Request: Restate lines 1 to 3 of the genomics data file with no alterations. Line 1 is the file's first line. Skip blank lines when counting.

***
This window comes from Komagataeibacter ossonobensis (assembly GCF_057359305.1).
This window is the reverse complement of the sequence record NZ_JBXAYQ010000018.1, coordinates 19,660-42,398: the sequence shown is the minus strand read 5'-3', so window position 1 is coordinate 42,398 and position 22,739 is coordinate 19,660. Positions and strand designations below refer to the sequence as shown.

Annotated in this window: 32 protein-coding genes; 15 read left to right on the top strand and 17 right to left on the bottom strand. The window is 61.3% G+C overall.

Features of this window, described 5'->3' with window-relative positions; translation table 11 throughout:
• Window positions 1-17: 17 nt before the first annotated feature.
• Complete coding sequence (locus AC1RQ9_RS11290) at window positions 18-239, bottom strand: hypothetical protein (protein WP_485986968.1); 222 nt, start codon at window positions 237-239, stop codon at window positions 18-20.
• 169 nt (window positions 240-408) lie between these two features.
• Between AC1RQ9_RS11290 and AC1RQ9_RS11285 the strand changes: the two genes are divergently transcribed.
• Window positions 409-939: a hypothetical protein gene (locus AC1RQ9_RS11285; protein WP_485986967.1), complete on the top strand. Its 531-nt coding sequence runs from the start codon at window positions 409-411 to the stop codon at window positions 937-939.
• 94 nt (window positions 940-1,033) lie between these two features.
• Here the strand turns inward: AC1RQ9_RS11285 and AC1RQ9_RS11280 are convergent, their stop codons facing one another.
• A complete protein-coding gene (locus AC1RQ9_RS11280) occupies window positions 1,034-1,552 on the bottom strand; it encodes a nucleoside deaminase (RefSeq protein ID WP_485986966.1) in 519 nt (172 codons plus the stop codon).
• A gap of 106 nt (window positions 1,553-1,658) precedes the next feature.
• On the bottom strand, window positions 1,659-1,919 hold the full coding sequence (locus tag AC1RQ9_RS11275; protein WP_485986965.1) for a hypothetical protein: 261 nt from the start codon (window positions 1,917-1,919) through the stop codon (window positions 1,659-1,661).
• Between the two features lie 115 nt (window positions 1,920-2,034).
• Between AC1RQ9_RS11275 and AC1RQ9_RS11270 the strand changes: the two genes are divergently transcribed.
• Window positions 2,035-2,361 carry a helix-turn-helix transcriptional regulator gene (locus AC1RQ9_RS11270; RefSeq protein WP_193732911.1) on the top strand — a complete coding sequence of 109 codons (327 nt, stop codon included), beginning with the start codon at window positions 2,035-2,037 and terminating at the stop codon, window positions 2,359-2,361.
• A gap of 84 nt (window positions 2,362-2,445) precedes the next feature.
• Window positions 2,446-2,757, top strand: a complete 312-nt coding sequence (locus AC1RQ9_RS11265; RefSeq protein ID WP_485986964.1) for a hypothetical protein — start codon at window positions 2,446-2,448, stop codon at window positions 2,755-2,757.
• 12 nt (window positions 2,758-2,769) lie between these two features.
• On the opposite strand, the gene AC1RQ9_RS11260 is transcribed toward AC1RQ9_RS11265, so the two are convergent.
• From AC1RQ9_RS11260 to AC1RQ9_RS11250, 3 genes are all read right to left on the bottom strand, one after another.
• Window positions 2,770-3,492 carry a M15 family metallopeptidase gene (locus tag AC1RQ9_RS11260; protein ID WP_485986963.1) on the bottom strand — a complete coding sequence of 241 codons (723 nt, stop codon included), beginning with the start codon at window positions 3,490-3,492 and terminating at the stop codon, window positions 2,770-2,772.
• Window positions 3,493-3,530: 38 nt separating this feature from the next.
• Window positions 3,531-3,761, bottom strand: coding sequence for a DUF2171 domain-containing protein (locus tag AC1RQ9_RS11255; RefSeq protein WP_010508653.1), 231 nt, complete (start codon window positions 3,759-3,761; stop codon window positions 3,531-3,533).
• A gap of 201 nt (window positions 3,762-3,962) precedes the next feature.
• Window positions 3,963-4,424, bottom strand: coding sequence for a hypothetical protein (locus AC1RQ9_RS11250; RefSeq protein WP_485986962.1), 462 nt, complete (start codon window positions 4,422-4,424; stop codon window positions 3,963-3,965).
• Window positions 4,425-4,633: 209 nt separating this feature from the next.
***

This window comes from Komagataeibacter ossonobensis (assembly GCF_057359305.1).
This window is the reverse complement of the sequence record NZ_JBXAYQ010000018.1, coordinates 19,660-42,398: the sequence shown is the minus strand read 5'-3', so window position 1 is coordinate 42,398 and position 22,739 is coordinate 19,660. Positions and strand designations below refer to the sequence as shown.

Annotated in this window: 32 protein-coding genes; 15 read left to right on the top strand and 17 right to left on the bottom strand. The window is 61.3% G+C overall.